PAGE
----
Ask any nutritionist or personal trainer: What you put onto your plate is so, so important for weight loss. But we're not talking about simply adding more veggies, fruits, and lean meats to your eating plan. There are certain foods that research has actually linked to speedier weight loss. Add them to your grocery list, and get ready to see the pounds drop.
A study published the Journal of Nutrition & Food Sciences found that people who regularly eat this chickpea dip have, on average, eight percent smaller waistlines than those who don't. Why? It's packed with satiating fibre and protein.
No joke! In one study published in the journal Nutrition, higher chocolate consumption was associated with low abdominal fat. Study authors didn't speculate on the mechanism behind this, but previous research suggests that the antioxidants in dark chocolate may help increase your metabolism. Don't let this be an excuse to binge on the sweet stuff, though—moderation is key!
3. Oat Bran
Eating oat bran in the morning can help curb your hunger, according to research published in the journal Appetite. Just like with hummus, the fibre in oat bran plays a major role.
Calling all tea lovers! The catechins and caffeine in this super drink may help your body oxidize fat faster, according to ameta-analysis of studies published in the American Journal of Clinical Nutrition.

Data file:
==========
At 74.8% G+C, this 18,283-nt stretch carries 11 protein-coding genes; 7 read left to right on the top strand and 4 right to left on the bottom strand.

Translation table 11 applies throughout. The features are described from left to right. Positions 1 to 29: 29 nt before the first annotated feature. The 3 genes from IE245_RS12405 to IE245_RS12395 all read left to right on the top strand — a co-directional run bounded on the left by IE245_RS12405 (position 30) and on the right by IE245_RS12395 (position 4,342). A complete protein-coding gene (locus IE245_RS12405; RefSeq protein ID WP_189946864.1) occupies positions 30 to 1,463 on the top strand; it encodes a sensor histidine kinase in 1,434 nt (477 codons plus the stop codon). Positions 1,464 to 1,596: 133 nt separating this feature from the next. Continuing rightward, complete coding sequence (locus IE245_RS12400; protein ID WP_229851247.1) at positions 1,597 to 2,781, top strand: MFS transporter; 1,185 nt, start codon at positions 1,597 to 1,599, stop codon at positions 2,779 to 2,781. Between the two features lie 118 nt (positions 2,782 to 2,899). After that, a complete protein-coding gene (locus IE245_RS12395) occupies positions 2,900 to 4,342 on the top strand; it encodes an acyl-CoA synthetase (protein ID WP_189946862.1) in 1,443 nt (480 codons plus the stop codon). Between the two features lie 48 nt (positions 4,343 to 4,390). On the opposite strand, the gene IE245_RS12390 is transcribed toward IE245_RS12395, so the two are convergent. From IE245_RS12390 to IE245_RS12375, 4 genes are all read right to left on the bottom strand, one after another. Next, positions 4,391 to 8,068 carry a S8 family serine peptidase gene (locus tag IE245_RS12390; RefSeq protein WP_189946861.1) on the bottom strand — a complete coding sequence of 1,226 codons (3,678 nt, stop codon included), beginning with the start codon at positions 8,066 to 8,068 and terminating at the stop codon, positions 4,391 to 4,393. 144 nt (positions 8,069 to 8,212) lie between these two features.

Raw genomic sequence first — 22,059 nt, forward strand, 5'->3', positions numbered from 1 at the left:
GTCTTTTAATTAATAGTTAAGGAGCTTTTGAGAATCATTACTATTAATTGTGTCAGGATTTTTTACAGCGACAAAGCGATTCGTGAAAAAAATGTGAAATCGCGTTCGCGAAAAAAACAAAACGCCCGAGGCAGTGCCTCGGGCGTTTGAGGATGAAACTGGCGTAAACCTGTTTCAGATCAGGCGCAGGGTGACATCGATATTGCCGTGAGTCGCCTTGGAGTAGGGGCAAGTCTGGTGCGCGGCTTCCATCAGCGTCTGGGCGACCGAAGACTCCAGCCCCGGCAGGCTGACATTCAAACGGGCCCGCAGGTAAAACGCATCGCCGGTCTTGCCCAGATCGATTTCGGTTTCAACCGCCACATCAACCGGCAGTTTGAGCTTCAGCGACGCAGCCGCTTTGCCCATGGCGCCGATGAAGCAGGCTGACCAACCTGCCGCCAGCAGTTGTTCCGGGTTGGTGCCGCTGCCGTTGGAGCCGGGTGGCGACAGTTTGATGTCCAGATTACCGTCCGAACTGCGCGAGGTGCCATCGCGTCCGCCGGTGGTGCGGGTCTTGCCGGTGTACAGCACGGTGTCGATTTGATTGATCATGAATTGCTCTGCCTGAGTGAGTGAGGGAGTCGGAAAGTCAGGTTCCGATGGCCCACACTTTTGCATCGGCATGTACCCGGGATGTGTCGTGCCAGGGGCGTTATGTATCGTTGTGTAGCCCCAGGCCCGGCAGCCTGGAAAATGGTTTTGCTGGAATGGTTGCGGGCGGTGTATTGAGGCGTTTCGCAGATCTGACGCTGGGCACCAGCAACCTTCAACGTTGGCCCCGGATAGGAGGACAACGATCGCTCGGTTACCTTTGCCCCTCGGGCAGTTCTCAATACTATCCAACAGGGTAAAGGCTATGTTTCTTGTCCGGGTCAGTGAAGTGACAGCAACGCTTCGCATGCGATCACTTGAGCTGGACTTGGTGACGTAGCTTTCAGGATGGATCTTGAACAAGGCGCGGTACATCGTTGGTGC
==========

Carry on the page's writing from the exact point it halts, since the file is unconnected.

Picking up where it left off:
Researchers from the University of Liverpool recently presented a study that found people who ate a handful of the fruit daily lost weight faster than people who didn't. The reason? Surprise, surprise fibre!
Pack yourself half an avocado as part of your lunch, and you'll feel full until dinner rolls around, according to a study in Nutrition Journal. The fibre, potassium, and healthy fats in the green stuff may curb your cravings so that you skip afternoon trips to the vending machine.
7. Peanuts or Peanut Butter
A study published in the British Journal of Nutrition found that adding either of these to your breakfast can help keep your cravings in check for up to 12 hours. Why? Peanut and peanut butter eaters in the experiment had higher levels of the hormone peptide YY, which makes you feel full after eating. Limit yourself to two tablespoons of peanut butter or an ounce of peanuts with your breakfast—the nutty goodness is also fairly caloric.